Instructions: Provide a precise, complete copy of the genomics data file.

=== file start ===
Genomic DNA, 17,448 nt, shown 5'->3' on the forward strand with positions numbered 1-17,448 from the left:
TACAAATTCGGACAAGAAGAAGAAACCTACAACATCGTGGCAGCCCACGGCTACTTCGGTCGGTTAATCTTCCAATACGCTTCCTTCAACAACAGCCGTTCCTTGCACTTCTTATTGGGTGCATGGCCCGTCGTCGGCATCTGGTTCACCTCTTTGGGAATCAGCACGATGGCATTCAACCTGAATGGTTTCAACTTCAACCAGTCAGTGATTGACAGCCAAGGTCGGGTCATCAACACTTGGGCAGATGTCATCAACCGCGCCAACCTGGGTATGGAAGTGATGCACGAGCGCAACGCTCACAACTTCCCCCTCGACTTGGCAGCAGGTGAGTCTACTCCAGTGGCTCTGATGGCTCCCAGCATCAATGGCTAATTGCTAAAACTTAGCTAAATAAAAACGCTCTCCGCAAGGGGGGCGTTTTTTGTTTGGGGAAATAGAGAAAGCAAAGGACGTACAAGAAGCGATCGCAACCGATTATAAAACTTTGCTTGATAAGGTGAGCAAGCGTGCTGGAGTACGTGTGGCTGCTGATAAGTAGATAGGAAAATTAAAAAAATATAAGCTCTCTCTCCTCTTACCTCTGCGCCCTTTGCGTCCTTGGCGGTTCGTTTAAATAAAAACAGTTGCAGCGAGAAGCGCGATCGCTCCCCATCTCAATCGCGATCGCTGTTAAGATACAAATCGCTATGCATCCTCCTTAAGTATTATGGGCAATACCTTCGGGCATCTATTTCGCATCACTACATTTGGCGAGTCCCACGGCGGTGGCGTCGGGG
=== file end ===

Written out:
Genomic DNA, 17,448 nt, shown 5'->3' on the forward strand with positions numbered 1-17,448 from the left:
TACAAATTCGGACAAGAAGAAGAAACCTACAACATCGTGGCAGCCCACGGCTACTTCGGTCGGTTAATCTTCCAATACGCTTCCTTCAACAACAGCCGTTCCTTGCACTTCTTATTGGGTGCATGGCCCGTCGTCGGCATCTGGTTCACCTCTTTGGGAATCAGCACGATGGCATTCAACCTGAATGGTTTCAACTTCAACCAGTCAGTGATTGACAGCCAAGGTCGGGTCATCAACACTTGGGCAGATGTCATCAACCGCGCCAACCTGGGTATGGAAGTGATGCACGAGCGCAACGCTCACAACTTCCCCCTCGACTTGGCAGCAGGTGAGTCTACTCCAGTGGCTCTGATGGCTCCCAGCATCAATGGCTAATTGCTAAAACTTAGCTAAATAAAAACGCTCTCCGCAAGGGGGGCGTTTTTTGTTTGGGGAAATAGAGAAAGCAAAGGACGTACAAGAAGCGATCGCAACCGATTATAAAACTTTGCTTGATAAGGTGAGCAAGCGTGCTGGAGTACGTGTGGCTGCTGATAAGTAGATAGGAAAATTAAAAAAATATAAGCTCTCTCTCCTCTTACCTCTGCGCCCTTTGCGTCCTTGGCGGTTCGTTTAAATAAAAACAGTTGCAGCGAGAAGCGCGATCGCTCCCCATCTCAATCGCGATCGCTGTTAAGATACAAATCGCTATGCATCCTCCTTAAGTATTATGGGCAATACCTTCGGGCATCTATTTCGCATCACTACATTTGGCGAGTCCCACGGCGGTGGCGTCGGGG